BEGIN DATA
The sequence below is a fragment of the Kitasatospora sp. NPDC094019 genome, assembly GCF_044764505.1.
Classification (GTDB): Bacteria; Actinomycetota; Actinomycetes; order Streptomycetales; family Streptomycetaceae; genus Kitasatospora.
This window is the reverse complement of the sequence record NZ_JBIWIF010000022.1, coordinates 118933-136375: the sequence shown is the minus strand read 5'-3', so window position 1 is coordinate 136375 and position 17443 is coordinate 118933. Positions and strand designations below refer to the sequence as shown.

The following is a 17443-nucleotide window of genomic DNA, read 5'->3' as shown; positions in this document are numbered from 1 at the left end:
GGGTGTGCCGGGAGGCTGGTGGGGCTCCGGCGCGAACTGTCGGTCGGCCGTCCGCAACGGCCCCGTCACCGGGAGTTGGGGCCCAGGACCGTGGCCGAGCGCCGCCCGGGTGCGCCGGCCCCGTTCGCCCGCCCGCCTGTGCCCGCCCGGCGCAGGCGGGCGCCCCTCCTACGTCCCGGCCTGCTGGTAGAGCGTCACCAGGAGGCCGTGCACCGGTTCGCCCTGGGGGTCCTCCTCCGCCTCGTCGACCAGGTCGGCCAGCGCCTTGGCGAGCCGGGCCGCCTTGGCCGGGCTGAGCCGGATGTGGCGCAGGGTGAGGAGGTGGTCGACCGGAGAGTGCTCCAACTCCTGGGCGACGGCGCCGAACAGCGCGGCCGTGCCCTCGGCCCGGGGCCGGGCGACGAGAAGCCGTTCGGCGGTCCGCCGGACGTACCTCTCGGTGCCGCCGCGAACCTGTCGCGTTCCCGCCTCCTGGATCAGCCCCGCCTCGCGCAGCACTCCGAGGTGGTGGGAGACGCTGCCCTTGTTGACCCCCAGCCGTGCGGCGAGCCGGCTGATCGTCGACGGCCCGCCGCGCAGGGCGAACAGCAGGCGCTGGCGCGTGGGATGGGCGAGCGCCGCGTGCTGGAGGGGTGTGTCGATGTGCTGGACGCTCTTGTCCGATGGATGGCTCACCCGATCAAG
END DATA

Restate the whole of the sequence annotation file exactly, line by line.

The sequence below is a fragment of the Kitasatospora sp. NPDC094019 genome, assembly GCF_044764505.1.
Classification (GTDB): Bacteria; Actinomycetota; Actinomycetes; order Streptomycetales; family Streptomycetaceae; genus Kitasatospora.
This window is the reverse complement of the sequence record NZ_JBIWIF010000022.1, coordinates 118933-136375: the sequence shown is the minus strand read 5'-3', so window position 1 is coordinate 136375 and position 17443 is coordinate 118933. Positions and strand designations below refer to the sequence as shown.

The following is a 17443-nucleotide window of genomic DNA, read 5'->3' as shown; positions in this document are numbered from 1 at the left end:
GGGTGTGCCGGGAGGCTGGTGGGGCTCCGGCGCGAACTGTCGGTCGGCCGTCCGCAACGGCCCCGTCACCGGGAGTTGGGGCCCAGGACCGTGGCCGAGCGCCGCCCGGGTGCGCCGGCCCCGTTCGCCCGCCCGCCTGTGCCCGCCCGGCGCAGGCGGGCGCCCCTCCTACGTCCCGGCCTGCTGGTAGAGCGTCACCAGGAGGCCGTGCACCGGTTCGCCCTGGGGGTCCTCCTCCGCCTCGTCGACCAGGTCGGCCAGCGCCTTGGCGAGCCGGGCCGCCTTGGCCGGGCTGAGCCGGATGTGGCGCAGGGTGAGGAGGTGGTCGACCGGAGAGTGCTCCAACTCCTGGGCGACGGCGCCGAACAGCGCGGCCGTGCCCTCGGCCCGGGGCCGGGCGACGAGAAGCCGTTCGGCGGTCCGCCGGACGTACCTCTCGGTGCCGCCGCGAACCTGTCGCGTTCCCGCCTCCTGGATCAGCCCCGCCTCGCGCAGCACTCCGAGGTGGTGGGAGACGCTGCCCTTGTTGACCCCCAGCCGTGCGGCGAGCCGGCTGATCGTCGACGGCCCGCCGCGCAGGGCGAACAGCAGGCGCTGGCGCGTGGGATGGGCGAGCGCCGCGTGCTGGAGGGGTGTGTCGATGTGCTGGACGCTCTTGTCCGATGGATGGCTCACCCGATCAAG